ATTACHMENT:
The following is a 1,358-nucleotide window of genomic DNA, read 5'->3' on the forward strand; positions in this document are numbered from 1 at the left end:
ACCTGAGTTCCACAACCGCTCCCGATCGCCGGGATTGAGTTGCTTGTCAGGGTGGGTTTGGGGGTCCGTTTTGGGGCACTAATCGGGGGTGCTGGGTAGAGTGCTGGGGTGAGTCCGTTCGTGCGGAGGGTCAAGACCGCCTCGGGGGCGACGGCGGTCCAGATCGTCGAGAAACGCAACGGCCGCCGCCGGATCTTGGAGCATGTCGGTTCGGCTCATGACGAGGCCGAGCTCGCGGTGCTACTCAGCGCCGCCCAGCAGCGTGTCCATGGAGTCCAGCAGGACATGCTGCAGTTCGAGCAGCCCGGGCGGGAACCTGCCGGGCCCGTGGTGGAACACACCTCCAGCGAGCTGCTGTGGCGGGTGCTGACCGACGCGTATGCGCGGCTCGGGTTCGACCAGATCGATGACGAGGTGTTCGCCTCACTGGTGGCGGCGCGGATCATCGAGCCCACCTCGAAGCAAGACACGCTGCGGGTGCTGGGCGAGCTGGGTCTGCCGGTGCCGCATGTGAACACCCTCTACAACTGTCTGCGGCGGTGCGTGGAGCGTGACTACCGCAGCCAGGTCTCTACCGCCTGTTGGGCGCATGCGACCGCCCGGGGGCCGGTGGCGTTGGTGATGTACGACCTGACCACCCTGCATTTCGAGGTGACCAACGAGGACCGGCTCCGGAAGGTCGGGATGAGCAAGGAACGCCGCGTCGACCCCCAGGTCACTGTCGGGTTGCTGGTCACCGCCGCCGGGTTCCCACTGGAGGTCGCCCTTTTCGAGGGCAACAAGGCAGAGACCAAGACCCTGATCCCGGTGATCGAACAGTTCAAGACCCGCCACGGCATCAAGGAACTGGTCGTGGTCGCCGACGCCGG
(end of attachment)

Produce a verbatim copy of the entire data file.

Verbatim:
The following is a 1,358-nucleotide window of genomic DNA, read 5'->3' on the forward strand; positions in this document are numbered from 1 at the left end:
ACCTGAGTTCCACAACCGCTCCCGATCGCCGGGATTGAGTTGCTTGTCAGGGTGGGTTTGGGGGTCCGTTTTGGGGCACTAATCGGGGGTGCTGGGTAGAGTGCTGGGGTGAGTCCGTTCGTGCGGAGGGTCAAGACCGCCTCGGGGGCGACGGCGGTCCAGATCGTCGAGAAACGCAACGGCCGCCGCCGGATCTTGGAGCATGTCGGTTCGGCTCATGACGAGGCCGAGCTCGCGGTGCTACTCAGCGCCGCCCAGCAGCGTGTCCATGGAGTCCAGCAGGACATGCTGCAGTTCGAGCAGCCCGGGCGGGAACCTGCCGGGCCCGTGGTGGAACACACCTCCAGCGAGCTGCTGTGGCGGGTGCTGACCGACGCGTATGCGCGGCTCGGGTTCGACCAGATCGATGACGAGGTGTTCGCCTCACTGGTGGCGGCGCGGATCATCGAGCCCACCTCGAAGCAAGACACGCTGCGGGTGCTGGGCGAGCTGGGTCTGCCGGTGCCGCATGTGAACACCCTCTACAACTGTCTGCGGCGGTGCGTGGAGCGTGACTACCGCAGCCAGGTCTCTACCGCCTGTTGGGCGCATGCGACCGCCCGGGGGCCGGTGGCGTTGGTGATGTACGACCTGACCACCCTGCATTTCGAGGTGACCAACGAGGACCGGCTCCGGAAGGTCGGGATGAGCAAGGAACGCCGCGTCGACCCCCAGGTCACTGTCGGGTTGCTGGTCACCGCCGCCGGGTTCCCACTGGAGGTCGCCCTTTTCGAGGGCAACAAGGCAGAGACCAAGACCCTGATCCCGGTGATCGAACAGTTCAAGACCCGCCACGGCATCAAGGAACTGGTCGTGGTCGCCGACGCCGG